This was one of the best parts about cruising with a family. There are sooooo many great eating options. With young kids who want to snack and eat constantly, it was great having food available all the time included in the price. Fruit was readily available too, so there are options outside the chips, burger and pizza that is available 24/7 for when your kids want to eat outside of meal times.
We mostly ate in the main (fancy) dining room called Chic and Posh on this cruise which was fine with kids. They have high chairs and boosters, crayons and activity sheets. The staff were great with them and we ate there pretty much every chance we got. One evening we didn’t go and they even told us they missed us the next evening and soon knew us all by name, so we felt very welcome even though Z in particular was often whinging. We also made good use of the room service for breakfast. This was also a good opportunity to order some extra bits and pieces to keep in the cabin for food during the day or take onshore with us on shore days.
Honestly, they just loved it. They loved all the eating out and great food, the kids’ club, the pool, live music, any activity we did, everything. S was often jumping up and down in excitement. They loved playing in our room. S loved going to the live shows. The whole thing was a hit. I am sure they would have loved it even more if they could have spent more time in the kids’ club together, but it didn’t really matter.
Overall, some of the details are annoying and I do feel a bit discriminated against as a family with a young toddler. I think basically the cruise lines don’t want to encourage younger families (and I actually had this backed up when I coincidentally went to a market research session for P and O cruises back in Australia), BUT it really doesn’t matter. A cruise is perfectly set up for a young family mainly because it is so easy and there is little mucking around. For example, what could make things easier for a travelling family than free room service and 10+ restaurants within a few minutes walk of your room? And the room is cleaned twice a day! It beats having to find a rubbish bin outside your room to take smelly nappies. I can’t imagine a holiday that would be easier with kids, and it was the best break I have had since having kids.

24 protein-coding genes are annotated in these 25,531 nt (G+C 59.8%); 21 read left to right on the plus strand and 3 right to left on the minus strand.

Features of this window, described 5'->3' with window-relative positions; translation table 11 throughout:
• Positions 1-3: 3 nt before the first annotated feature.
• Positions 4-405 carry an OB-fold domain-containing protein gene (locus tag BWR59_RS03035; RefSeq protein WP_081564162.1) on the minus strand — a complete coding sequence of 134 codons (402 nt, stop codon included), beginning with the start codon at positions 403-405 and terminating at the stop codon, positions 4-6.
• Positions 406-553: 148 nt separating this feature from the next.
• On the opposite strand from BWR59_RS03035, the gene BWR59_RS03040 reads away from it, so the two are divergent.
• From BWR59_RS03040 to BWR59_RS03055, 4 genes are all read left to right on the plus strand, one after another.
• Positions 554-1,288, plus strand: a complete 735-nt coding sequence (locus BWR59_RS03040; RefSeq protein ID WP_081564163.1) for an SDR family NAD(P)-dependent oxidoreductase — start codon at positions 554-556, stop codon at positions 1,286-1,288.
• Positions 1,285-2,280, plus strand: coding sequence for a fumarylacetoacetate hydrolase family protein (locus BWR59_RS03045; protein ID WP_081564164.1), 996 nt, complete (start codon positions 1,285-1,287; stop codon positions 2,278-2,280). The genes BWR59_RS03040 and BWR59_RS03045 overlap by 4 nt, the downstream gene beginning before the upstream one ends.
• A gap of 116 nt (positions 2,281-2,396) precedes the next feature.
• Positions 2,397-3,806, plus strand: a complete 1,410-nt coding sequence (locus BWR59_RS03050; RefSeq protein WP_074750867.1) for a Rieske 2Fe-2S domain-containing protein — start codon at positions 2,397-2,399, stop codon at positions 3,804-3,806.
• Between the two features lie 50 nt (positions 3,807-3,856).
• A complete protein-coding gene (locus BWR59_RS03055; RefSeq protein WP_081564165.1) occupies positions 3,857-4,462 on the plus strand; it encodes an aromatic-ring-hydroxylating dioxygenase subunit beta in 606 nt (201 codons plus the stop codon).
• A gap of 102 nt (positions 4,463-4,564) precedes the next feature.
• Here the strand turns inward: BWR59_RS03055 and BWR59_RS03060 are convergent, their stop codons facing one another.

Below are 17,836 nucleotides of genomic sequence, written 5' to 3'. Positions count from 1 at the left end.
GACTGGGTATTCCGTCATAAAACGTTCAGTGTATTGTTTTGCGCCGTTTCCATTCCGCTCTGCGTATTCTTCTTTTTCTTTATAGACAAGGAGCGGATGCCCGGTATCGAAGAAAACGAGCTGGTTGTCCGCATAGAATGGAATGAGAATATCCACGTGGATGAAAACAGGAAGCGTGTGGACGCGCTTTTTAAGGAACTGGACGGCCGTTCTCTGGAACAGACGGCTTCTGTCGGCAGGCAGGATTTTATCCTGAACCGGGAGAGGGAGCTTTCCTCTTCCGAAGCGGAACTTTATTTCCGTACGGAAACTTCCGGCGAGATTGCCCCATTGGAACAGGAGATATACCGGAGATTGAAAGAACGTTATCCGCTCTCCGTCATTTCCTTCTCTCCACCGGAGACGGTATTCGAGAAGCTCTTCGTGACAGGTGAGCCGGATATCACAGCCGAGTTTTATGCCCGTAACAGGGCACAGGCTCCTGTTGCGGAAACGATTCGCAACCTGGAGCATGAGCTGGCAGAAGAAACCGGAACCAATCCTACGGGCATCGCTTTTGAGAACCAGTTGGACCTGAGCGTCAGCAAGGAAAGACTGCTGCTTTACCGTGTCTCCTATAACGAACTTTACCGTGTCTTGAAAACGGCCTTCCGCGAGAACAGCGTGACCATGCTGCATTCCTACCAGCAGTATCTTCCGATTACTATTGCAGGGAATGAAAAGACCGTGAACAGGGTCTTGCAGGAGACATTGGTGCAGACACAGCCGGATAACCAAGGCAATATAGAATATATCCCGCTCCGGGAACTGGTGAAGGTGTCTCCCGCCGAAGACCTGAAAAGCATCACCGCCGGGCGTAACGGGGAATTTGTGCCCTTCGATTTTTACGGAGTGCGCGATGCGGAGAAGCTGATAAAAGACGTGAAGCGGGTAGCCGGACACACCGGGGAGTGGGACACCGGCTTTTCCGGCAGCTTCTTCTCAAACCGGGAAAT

It was also nice to feel like we were able to be back in adult world while still spending time with our kids. It was honestly so much fun hanging out on deck on the sea days with party music, frozen cocktails, yummy indian food, ice , pools, spas – everything we each needed to have an awesome time together.
My main advice would be to have a good attitude about it and remember that you are paying full price for your kids, so take them everywhere with you and do everything and don’t worry. So you can’t all go to kids club together. It’s annoying, but you can make your own fun and it really is just so easy to do that on a cruise. We will definitely do a cruise again. You can read more about our overall thoughts of this Caribbean cruise.
Any questions? Any tips for cruising with kids?